Dreams – and all the fascinating possibilities derived from the human consideration of dreams – have nurtured and, one might almost say, even constituted human history. As a source of wonder, of (self-) knowledge and spiritual and healing practice, dreams always begin with the fall from vigilant consciousness – during the night when we sleep – and end in the morning, at an apparent changing of the guards.

The absence of ego surveillance, or whatever we want to call it, the “participant observation” that we experience in dreams, is not without consequences in the morning when we try to recall where we’ve been and what we’ve seen.

The poet, Mark Strand, (who’s also showed us the cosmic implications of creativity) has captured precisely that feeling of strangeness, of not knowing whether we or someone else has dreamed our dreams. He leads us point by point through a transition that begins with trying to remember a dream and ends, by day, again trying to remember the story.

Dreams

Trying to recall the plot

And characters we dreamed,

     What life was like

Before the morning came,

We are seldom satisfied,

     And even then

There is no way of knowing

If what we know is true.

     Something nameless

Hums us into sleep,

Withdraws, and leaves us in

     A place that seems

Always vaguely familiar.

Perhaps it is because

     We take the props

And fixtures of our days

With us into the dark,

     Assuring ourselves

We are still alive. And yet

Nothing here is certain;

     Landscapes merge

With one another, houses

Are never where they should be,

     Doors and windows

Sometimes open out

To other doors and windows,

     Even the person

Who seems most like ourselves

Cannot be counted on,

     For there have been

Too many times when he,

Like everything else, has done

     The unexpected.

And as the night wears on,

The dim allegory of ourselves

     Unfolds, and we

Feel dreamed by someone else,

A sleeping counterpart,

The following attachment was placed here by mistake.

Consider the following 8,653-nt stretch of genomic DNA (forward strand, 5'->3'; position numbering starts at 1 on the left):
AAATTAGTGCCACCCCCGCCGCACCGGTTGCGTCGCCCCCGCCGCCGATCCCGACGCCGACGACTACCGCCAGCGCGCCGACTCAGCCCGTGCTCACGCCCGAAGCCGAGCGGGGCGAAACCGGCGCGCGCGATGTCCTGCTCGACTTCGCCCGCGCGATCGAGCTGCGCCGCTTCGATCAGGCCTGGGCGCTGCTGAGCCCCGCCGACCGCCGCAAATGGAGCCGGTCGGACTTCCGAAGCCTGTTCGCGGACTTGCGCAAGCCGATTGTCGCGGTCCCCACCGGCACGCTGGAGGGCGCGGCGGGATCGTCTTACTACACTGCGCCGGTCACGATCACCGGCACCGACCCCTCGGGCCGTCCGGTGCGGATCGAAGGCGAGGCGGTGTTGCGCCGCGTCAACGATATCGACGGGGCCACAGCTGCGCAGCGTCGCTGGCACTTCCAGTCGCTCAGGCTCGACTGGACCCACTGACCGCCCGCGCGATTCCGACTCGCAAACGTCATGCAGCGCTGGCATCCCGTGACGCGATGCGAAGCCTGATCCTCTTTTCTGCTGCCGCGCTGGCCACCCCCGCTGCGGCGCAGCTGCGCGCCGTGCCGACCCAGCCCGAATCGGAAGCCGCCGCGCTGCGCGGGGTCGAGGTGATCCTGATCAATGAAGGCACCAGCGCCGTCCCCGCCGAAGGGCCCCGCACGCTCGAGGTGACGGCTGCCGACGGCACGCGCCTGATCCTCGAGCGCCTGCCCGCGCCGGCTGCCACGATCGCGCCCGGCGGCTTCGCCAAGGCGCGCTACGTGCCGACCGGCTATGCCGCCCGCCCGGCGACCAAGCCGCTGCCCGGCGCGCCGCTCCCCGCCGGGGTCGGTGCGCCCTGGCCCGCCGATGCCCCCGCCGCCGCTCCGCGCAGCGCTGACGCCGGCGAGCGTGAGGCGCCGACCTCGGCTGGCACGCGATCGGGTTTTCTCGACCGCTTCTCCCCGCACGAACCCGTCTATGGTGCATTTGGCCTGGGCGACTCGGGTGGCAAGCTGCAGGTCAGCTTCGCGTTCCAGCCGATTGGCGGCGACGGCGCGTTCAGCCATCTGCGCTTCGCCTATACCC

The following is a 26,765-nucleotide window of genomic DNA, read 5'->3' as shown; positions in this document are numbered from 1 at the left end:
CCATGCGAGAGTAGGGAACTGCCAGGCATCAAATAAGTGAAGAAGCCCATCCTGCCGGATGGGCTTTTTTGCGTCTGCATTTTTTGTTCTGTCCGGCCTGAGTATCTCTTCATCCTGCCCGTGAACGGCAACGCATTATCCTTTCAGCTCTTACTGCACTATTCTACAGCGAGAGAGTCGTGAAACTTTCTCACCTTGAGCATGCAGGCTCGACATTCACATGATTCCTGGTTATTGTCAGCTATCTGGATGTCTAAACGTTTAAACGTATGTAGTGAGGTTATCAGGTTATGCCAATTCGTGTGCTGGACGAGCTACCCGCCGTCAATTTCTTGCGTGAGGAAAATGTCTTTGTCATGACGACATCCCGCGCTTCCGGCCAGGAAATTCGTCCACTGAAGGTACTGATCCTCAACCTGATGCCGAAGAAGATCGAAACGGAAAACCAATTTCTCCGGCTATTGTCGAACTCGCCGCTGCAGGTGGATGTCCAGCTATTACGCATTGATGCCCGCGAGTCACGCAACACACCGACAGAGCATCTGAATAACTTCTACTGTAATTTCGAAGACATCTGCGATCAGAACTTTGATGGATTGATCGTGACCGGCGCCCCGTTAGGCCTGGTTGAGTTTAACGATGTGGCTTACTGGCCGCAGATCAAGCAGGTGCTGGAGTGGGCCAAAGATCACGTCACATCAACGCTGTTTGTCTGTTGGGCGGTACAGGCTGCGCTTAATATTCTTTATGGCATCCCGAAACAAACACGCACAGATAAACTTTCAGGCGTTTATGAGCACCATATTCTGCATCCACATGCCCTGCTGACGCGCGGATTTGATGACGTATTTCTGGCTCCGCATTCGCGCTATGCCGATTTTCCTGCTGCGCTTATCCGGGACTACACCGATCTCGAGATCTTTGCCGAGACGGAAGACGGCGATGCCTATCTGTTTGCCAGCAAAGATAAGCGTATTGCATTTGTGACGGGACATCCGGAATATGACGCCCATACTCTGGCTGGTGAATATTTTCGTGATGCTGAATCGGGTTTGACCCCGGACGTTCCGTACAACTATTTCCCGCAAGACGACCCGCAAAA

Who gathers in

The darkness of his person

Shades of the real world.

     Nothing is clear;

We are not ever sure

If the life we live there

     Belongs to us.

Each night it is the same;

Just when we’re on the verge

     Of catching on,

A sense of our remoteness

Closes in, and the world

     So lately seen

Gradually fades from sight.

We wake to find the sleeper

     Is ourselves

And the dreamt-of is someone who did

Something we can’t quite put

     Our finger on,

But which involved a life

We are always, we feel,

     About to discover.

.

Dreams – and all the fascinating possibilities derived from the human consideration of dreams – have nurtured and, one might almost say, even constituted human history. As a source of wonder, of (self-) knowledge and spiritual and healing practice, dreams always begin with the fall from vigilant consciousness – during the night when we sleep – and end in the morning, at an apparent changing of the guards.

The absence of ego surveillance, or whatever we want to call it, the “participant observation” that we experience in dreams, is not without consequences in the morning when we try to recall where we’ve been and what we’ve seen.

The poet, Mark Strand, (who’s also showed us the cosmic implications of creativity) has captured precisely that feeling of strangeness, of not knowing whether we or someone else has dreamed our dreams. He leads us point by point through a transition that begins with trying to remember a dream and ends, by day, again trying to remember the story.

Dreams

Trying to recall the plot

And characters we dreamed,

     What life was like

Before the morning came,

We are seldom satisfied,

     And even then

There is no way of knowing

If what we know is true.

     Something nameless

Hums us into sleep,

Withdraws, and leaves us in

     A place that seems

Always vaguely familiar.

Perhaps it is because

     We take the props

And fixtures of our days

With us into the dark,

     Assuring ourselves

We are still alive. And yet

Nothing here is certain;

     Landscapes merge

With one another, houses

Are never where they should be,

     Doors and windows

Sometimes open out

To other doors and windows,

     Even the person

Who seems most like ourselves

Cannot be counted on,

     For there have been

Too many times when he,

Like everything else, has done

     The unexpected.

And as the night wears on,

The dim allegory of ourselves

     Unfolds, and we

Feel dreamed by someone else,

A sleeping counterpart,

     Who gathers in

The darkness of his person

Shades of the real world.

     Nothing is clear;

We are not ever sure

If the life we live there

     Belongs to us.

Each night it is the same;

Just when we’re on the verge

     Of catching on,

A sense of our remoteness

Closes in, and the world

     So lately seen

Gradually fades from sight.

We wake to find the sleeper

     Is ourselves

And the dreamt-of is someone who did

Something we can’t quite put

     Our finger on,

But which involved a life

We are always, we feel,

     About to discover.

.

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